That night, Laxmi decided what she wanted in her life. She called her husband and downright refused to have any more children. Vishnu dreaded his wife’s decision but knew in his heart that she was right. Moreover, he couldn’t bear to live away from his wife and daughters.

“Lunch for you mam.”

Laxmi started. The airhostess smiled at her politely and served her a tray. She glanced at her husband. He was busy chatting with the gentleman.

Laxmi took a spoonful of rice and looked outside. The aeroplane was roaring its way amongst the clouds. Her decision too was met with lots of denial, protest and threats. But Laxmi didn’t budge nor did she leave the house. She bore everything silently while focusing on her children’s upbringing.

As soon as they were of school going age, Laxmi got them admitted to a school much against the wishes of her family.

She still remembered that fateful day. She had gone to pick up her daughters from school. When she returned, she saw the huge iron door of her house closed. No amount of banging or shouting could open it. Wearily, she had sat outside the house with her hungry children in tow. When Vishnu returned late at night, his blood boiled at the sight of his hungry and exhausted family. That day, Vishnu rebelled. He threatened to leave the house too. The Choudharys were forced to relent.

After that things started changing slowly not only for Laxmi and her girls but for the entire Choudhary clan as well. The other parents of the family too started sending their daughters to school. Moreover, the younger couples wisely decided to follow in Laxmi’s footsteps and bore only a child or two. With lesser mouths to feed, the finances of the family started to improve and soon the old ancestral house got a fresh coat of paint and much needed repairs. The villagers were awestruck.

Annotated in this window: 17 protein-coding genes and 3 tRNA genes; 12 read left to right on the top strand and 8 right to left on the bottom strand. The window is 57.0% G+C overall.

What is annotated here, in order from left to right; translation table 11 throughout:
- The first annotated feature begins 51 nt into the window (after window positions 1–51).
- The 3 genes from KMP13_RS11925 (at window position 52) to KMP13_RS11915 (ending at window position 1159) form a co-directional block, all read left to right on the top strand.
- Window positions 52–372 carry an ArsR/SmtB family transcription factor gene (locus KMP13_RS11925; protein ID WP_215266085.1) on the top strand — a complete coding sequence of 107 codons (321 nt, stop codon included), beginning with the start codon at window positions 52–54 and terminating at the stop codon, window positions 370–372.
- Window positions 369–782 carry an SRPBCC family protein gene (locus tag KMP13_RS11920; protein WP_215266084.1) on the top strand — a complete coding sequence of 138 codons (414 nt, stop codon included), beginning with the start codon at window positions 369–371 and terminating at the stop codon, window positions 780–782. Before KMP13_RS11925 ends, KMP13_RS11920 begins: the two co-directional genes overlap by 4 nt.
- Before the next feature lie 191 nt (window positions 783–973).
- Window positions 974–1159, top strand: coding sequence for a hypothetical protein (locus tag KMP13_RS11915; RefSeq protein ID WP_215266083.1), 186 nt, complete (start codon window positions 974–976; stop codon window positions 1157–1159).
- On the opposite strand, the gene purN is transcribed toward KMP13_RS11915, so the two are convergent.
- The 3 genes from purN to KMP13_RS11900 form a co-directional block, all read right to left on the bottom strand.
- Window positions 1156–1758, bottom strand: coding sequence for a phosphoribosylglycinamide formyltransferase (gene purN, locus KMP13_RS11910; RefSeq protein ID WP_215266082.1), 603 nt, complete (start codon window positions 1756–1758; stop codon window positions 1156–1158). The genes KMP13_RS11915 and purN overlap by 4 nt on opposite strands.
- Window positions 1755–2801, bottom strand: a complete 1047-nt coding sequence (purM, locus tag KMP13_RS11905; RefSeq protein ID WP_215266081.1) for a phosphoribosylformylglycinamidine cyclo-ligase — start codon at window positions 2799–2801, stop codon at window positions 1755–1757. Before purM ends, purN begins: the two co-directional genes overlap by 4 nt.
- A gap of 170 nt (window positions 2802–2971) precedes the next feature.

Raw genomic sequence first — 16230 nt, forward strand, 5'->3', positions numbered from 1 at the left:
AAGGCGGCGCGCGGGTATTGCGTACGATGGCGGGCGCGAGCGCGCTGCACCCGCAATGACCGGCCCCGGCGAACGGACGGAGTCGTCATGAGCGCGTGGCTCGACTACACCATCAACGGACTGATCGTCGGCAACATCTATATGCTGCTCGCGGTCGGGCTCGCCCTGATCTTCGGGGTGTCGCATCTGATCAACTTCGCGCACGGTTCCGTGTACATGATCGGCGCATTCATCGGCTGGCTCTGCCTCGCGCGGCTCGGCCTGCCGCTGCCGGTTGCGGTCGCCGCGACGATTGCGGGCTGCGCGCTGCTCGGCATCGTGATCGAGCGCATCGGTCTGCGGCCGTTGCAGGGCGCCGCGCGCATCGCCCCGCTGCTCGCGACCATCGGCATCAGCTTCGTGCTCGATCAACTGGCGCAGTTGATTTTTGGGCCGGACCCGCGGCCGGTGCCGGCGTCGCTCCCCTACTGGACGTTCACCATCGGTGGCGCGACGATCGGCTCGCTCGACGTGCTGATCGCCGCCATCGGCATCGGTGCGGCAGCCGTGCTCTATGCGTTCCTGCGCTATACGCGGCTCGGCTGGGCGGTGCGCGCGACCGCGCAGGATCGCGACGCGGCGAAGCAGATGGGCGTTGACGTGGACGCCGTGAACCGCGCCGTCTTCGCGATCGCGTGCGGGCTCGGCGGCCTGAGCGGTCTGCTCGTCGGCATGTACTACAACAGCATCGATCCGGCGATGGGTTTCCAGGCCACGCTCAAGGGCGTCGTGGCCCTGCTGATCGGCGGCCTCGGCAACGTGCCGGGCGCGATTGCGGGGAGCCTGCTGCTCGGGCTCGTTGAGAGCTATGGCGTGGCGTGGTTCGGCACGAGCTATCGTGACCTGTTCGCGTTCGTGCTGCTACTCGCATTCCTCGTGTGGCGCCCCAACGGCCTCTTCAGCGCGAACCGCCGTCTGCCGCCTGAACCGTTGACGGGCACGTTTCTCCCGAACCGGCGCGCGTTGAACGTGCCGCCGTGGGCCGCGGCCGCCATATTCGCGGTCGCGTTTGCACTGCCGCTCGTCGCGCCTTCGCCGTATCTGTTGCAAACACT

As years passed, Laxmi’s girls stepped outside their small village and went to study, work and finally get married in big cities. The rest of the children in the family followed suit.

Laxmi took out a betel leaf from her handbag and started chewing. She was extremely fond of them and always stocked them in her bag. She closed her eyes in pleasure and smiled contentedly.

Gudiya, her granddaughter was going abroad. The seed Laxmi had planted years ago was finally bearing fruits. She couldn’t be happier. The world would be such a beautiful place if only the woman decided what she wanted for herself.

As the plane started its descent, Vishnu gripped her hands in his. He gazed into her eyes and whispered, “Hadn’t it been for you, I wouldn’t have been a proud grandfather today.”

Editor’s note: It’s the new decade of the new millennium, and here’s a fresh theme for our beloved writing contest, Muse of the Month. In 2020, we bring to you quotes feminist women achievers around the world – we hope to bring you some food for thought, and look forward to the same engaging short stories that are a hallmark of our Muse of the Month contests.

Here’s the woman for January 2020 – sassy, bold, clear in her vision about what she wanted from life, an unconventional Indian woman who broke all rules about the ‘good Indian girl’, Sushmita Sen came into the limelight when she was crowned Miss Universe 1994. She then went on to do modelling assignments and films, but is better known for her life choices – be it adopting her two daughters as a single woman, being unapologetic about openly being in a relationship with a much younger man, or her dignified way of dealing with all that life threw at her. The cue is this quote by her: “The world would be a better place if the woman decides what she wants for herself!”

Manideepa Lahiri wins a Rs 500 Amazon voucher from Women’s Web. Congratulations! 

Image source: shutterstock